The UK Government said it wants to see at least one freeport in Wales, but the Welsh Government have asked for greater clarity on their economic impact.
With some of the planned levers to support freeports being a devolved matter for the Welsh Government, it said it would expect to set the criteria and oversee the bidding process for any freeports established in Wales — although it is concerned that they could fuel job and economic displacement by moving investment from poor parts of the UK to more prosperous areas.
However, under the last Labour administration of Carwyn Jones , enterprise zones, providing some tax breaks and more focused supported to businesses within them, were a flagship economic policy.
Following a consultation, for which there were 23 submissions specifically from Wales, the UK Government has confirmed that sea, air and rail ports in England will be invited to bid for freeport status before the end of the year, with the aim of the first new sites being open for business in 2021, ranging in size from 300 to 600 hectares.
Championed by Chancellor Rishi Sunak, the UK Government said that freeports would provide an economic boost following the ending of the transition period with the EU from January 1st, 2021.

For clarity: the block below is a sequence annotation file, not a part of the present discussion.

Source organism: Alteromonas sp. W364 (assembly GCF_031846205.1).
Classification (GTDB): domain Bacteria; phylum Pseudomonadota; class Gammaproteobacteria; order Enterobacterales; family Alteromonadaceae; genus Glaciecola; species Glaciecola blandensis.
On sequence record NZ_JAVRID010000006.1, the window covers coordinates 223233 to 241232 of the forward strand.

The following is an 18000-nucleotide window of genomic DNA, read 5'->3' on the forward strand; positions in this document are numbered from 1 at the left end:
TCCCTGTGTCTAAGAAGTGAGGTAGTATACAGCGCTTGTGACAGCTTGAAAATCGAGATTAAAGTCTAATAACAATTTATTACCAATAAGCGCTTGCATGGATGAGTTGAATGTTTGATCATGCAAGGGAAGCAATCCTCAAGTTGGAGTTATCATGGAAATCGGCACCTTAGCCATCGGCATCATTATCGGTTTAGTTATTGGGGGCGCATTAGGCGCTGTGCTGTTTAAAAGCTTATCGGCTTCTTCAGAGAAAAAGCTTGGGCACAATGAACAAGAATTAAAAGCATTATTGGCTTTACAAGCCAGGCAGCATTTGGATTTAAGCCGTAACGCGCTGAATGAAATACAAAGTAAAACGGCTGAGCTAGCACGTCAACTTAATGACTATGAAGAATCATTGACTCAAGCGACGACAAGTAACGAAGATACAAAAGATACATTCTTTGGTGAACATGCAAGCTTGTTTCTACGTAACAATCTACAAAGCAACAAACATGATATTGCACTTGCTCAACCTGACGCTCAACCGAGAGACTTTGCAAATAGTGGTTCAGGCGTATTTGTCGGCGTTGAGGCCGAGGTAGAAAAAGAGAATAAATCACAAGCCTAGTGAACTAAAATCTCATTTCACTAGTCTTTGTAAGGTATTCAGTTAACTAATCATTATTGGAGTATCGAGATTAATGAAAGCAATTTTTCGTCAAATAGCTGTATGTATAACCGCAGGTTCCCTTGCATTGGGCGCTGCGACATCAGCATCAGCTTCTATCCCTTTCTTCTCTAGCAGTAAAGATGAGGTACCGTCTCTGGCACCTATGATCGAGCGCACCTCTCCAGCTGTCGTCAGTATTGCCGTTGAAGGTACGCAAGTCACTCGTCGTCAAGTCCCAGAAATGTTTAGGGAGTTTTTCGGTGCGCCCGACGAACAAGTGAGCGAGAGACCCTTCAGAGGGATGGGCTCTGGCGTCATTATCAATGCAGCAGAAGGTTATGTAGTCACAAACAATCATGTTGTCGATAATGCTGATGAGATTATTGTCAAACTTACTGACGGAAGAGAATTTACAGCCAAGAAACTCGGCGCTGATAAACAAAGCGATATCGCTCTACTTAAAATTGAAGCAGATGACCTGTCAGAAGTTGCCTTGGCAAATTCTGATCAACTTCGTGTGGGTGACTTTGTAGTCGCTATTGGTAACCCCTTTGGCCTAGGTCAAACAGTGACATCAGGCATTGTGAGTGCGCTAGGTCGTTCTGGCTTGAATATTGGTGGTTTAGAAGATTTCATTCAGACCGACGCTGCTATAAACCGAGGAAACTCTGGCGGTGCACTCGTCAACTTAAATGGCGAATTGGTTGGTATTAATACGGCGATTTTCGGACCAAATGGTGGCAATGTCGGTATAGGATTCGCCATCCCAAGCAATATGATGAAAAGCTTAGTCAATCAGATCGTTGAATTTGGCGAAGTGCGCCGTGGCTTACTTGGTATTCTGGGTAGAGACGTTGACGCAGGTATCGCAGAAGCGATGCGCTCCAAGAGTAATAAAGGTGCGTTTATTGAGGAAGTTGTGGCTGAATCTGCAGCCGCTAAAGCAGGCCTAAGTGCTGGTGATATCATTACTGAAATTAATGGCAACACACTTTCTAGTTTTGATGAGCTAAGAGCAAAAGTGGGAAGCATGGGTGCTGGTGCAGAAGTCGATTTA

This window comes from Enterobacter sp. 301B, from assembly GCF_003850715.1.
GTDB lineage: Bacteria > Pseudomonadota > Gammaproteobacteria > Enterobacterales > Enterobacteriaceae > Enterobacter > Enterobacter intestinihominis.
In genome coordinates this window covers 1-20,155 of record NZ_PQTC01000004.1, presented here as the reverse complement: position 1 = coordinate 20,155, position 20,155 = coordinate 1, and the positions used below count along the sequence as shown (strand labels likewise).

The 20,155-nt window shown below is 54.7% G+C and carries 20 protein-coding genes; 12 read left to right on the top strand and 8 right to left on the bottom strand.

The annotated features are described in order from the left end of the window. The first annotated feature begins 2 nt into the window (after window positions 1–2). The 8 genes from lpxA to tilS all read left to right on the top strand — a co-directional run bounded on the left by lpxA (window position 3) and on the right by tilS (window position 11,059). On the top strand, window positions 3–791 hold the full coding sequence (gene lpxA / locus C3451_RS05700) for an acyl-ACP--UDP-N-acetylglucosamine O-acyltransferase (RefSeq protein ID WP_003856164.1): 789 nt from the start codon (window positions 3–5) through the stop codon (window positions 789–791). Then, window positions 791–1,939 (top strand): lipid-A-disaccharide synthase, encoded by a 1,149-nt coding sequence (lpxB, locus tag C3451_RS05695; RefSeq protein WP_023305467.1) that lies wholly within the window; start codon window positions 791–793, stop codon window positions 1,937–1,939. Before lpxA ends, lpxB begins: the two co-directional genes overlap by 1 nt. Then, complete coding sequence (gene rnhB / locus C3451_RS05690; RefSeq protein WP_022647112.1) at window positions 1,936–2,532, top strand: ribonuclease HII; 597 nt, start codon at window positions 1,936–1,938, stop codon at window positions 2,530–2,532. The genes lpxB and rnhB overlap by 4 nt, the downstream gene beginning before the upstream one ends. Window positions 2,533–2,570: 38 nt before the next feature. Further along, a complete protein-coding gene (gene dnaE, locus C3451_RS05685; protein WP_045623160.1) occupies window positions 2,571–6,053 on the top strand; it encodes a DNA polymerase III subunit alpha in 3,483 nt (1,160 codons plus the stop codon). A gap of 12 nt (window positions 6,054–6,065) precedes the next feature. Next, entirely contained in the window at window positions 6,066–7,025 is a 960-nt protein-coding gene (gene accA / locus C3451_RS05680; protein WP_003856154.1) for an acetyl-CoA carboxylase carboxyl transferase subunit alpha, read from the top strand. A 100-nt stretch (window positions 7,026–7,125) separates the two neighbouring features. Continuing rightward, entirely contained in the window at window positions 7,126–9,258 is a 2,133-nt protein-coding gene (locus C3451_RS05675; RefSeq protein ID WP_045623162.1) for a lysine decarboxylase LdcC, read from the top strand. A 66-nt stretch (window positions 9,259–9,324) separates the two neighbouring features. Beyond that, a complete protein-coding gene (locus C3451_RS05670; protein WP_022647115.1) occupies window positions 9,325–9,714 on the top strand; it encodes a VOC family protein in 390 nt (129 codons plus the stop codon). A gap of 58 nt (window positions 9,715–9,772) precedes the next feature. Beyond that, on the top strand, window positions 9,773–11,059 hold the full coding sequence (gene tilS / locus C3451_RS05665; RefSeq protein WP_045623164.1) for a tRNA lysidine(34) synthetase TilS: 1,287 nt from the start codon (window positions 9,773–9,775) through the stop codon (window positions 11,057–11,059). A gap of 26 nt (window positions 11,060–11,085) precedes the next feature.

They said they would benefit from:
Mr Sunak said:”Our new freeports will create national hubs for trade, innovation and commerce, regenerating communities across the UK and supporting jobs.
“They will attract investment from around the world as we embrace new opportunities following our departure from the EU and will be a key driver for economic recovery as we build back better post coronavirus.” . . . .
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Cities and towns in England can soon bid to become Freeports next year, a HM Treasury initiative aimed at giving businesses tax breaks and more relaxed customs procedures.
The government confirmed yesterday that sea, air and rail ports in England are invited to bid for ‘freeport status’ before the end of the year, with the freeports open by the end of 2021.
It aims to establish at least one Freeport in each nation of the UK.
After a consultation with industry from February to July, the government confirmed that freeports will benefit from:
Freeports are zones considered outside a country for customs purposes, allowing goods and components to be imported and exported from the zone tariff-free. The government sees them as an important tool to build post-Brexit growth by attracting domestic and international investment.
Chancellor Rishi Sunak has drawn up plans for a first wave of 10 freeports in the UK next year. The government is working with devolved administrations to enable the creation of freeports in all four nations of the UK, promising they will be selected “through a fair, transparent and competitive process “.
British Ports Association chief Richard Ballantyne welcomed the fact that the government has taken a more inclusive view of the number of potential freeports that could be designated, telling Hellenic Shipping News: “Government can now explore how to better deliver on its levelling up agenda without picking regions over each other”